Such impaction ~ a really powerful write ~*

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    1. Thank you Peter--your poem was just excellent.

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  13. Very dark, but it's all compost making.

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  14. Beautifully dark, and beautifully read... I was lost in some dark place...quite scary but kinda glad I went...loved it!

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  15. Wow, Hedge haunting and dark!! I love the cadence and this part really is striking for me:

    "Come hyena-wolf, with your needle teeth.
    I'll stroke your narrow jewel-eyed head"

    Love that!! Great images you've found to suit also!!

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  16. i feel like i've fallen into a dark void yet i like it and re-read your verse once and once again..you and your poetry are magic.

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  17. This is extremely well written. The voice is perfect. And I hope you do not confuse me for any of the creatures mentioned. ;-)

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    1. No worries, Matt, as long as you are not a figment of my imagination--you're not, right?

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  18. Words from a dark space, dark and lonesome, suppurating with bile and despair. I can only compare this to tales of bkack wtiches and the types of spawn they might invoke in a hellish incantation. There's a scene in Blair Witch Project, as horrible a film as it was, which is truly horrifying, bringing clear the reality that witchcraft turned demonic can involve. This has the feel and horror of that scene. I think this poem, in its depths, speaks of deepest sorrow and human alienation, a world cut off from communicating, resorting to those beings whose mission or purpose seems meant simply for vengeance and torture. Having said that, I'd say this poem reflects perfectly the soullessnes of a torturer. This really describes horror in a way that Lovecraft barely touched, at least of what I've read of him.

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    1. Well, that's scarier than the poem. This is actually about the things my mind creates that torture *me* and how I want to(but am not always able)to lay them to rest. Thanks for reading and getting into it, Charles.

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  20. This is the real deal hedge - the spectre-bomb burrowing
    flesh and mind... the gaps in the reading break the fear
    fuzz just enough for it to hurt with every re-entry...
    spasms and thrills... Francis Bacon (painter) said that
    he aimed for his art to communicate directly with the audiences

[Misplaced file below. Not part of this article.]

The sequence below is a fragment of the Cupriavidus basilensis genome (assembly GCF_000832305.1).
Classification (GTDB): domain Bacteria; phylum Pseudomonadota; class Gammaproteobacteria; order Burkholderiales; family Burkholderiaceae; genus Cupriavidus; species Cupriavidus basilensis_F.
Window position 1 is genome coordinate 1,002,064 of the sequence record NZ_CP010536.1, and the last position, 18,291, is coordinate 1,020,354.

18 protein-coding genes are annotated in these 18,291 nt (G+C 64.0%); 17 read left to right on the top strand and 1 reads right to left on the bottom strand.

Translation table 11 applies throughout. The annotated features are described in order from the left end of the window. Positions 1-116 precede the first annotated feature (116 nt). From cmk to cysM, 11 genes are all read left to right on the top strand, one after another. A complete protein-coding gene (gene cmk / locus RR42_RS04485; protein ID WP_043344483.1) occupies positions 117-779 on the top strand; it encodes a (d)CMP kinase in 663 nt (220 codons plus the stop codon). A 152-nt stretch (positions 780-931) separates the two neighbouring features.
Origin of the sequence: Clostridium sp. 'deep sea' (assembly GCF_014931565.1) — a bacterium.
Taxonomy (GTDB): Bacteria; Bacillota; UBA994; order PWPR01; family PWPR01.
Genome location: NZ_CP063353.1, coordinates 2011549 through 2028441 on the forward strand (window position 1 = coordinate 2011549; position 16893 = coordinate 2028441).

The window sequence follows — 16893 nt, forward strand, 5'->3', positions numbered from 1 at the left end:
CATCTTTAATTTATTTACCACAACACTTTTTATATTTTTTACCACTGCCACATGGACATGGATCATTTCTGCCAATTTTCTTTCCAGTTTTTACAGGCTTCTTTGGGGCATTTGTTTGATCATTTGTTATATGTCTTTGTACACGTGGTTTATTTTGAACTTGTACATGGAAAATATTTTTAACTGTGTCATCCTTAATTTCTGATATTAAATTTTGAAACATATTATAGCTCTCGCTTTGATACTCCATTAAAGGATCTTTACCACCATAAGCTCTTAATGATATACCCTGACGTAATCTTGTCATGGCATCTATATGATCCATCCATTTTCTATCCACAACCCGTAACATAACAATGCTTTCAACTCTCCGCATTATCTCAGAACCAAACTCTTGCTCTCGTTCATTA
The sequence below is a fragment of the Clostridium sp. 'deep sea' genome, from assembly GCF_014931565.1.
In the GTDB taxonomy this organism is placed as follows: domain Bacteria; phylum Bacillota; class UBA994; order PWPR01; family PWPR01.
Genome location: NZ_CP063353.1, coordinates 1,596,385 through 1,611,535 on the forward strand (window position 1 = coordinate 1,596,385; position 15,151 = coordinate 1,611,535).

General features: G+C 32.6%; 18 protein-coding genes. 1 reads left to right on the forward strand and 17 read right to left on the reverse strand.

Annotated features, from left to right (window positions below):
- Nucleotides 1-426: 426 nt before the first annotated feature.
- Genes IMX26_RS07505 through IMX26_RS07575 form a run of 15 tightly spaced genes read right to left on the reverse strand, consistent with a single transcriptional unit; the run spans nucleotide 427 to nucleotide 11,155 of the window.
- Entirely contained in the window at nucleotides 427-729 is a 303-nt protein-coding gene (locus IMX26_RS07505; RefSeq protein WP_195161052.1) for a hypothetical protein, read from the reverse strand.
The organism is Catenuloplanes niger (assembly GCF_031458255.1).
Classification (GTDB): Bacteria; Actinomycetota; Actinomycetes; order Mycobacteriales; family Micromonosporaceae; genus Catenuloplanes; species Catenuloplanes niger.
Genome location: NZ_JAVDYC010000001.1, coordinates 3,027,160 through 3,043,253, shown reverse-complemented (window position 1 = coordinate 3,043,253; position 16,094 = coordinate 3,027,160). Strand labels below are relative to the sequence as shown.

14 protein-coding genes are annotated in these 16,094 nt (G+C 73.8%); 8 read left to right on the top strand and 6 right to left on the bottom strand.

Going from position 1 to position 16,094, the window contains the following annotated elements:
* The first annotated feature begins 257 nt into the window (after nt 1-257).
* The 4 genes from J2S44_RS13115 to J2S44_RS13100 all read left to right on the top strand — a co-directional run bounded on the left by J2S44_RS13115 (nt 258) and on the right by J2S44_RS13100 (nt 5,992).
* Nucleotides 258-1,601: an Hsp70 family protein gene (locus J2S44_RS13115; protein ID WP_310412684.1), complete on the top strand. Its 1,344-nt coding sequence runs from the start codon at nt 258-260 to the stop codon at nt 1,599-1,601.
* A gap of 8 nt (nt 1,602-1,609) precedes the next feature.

nervous systems and bypass what he termed,
    "The boreom of conveyence" ... easy for him to say being a master an' all but i see his point and try my best to seek and tap the same communicational undercurrent... with this reading you do it! it talks to my nerves - i live for that hit!!!...

    awesome! the words - the reading - the essense ad sense of it...

    I saw Macbeth for the 1st time (it was outstanding of course)
    but i must of thought of you about 8 times... every time those 'weird sister's' spun there brain bending rap...

    thanks hedge
    a visit here invigorates my mainframe...

    even a bit of the floyd as a bonus!!!

    HELL YEAH!!!

    i was so excited i had to re-post this once id edited out the typos :D

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  21. Someone has to bring all things unnatural under one roof, and who better...? This is rich with strong pictures that challenge our conventions and our comfort--and so compact and forceful. All the others have said this, but I want to go somewhere else with it. Listening to the audio, there's no doubt in my mind that the best poetry is meant to be spoken. Voice provides an easy rhythm quality to this work. An unrelenting pace. What a great complement to what it is the eye perceives one the page. It gives the artist the definitive tool of communication. I hope this doesn't come across as pretentious or 'learned'. The vocal is a real plus.

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    1. Not at all, Steve. Thanks so much for going into depth and sharing your thoughts. Much appreciated.

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  22. i see i still missed some mistakes -
    i hope it makes some sense - lol

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    1. Makes perfect sense, and I appreciate every word, Arron. Especially that Macbeth reminded you of me and my witch thing.

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  23. I'm liking the coy reference to Marvell's famous lines in your penultimate one. This series of better-declined invitations issued to an array of very questionable characters is creepy, but also empowering in a weird way. These boogy men can't harm you if you are busy extinguishing *them*, can they?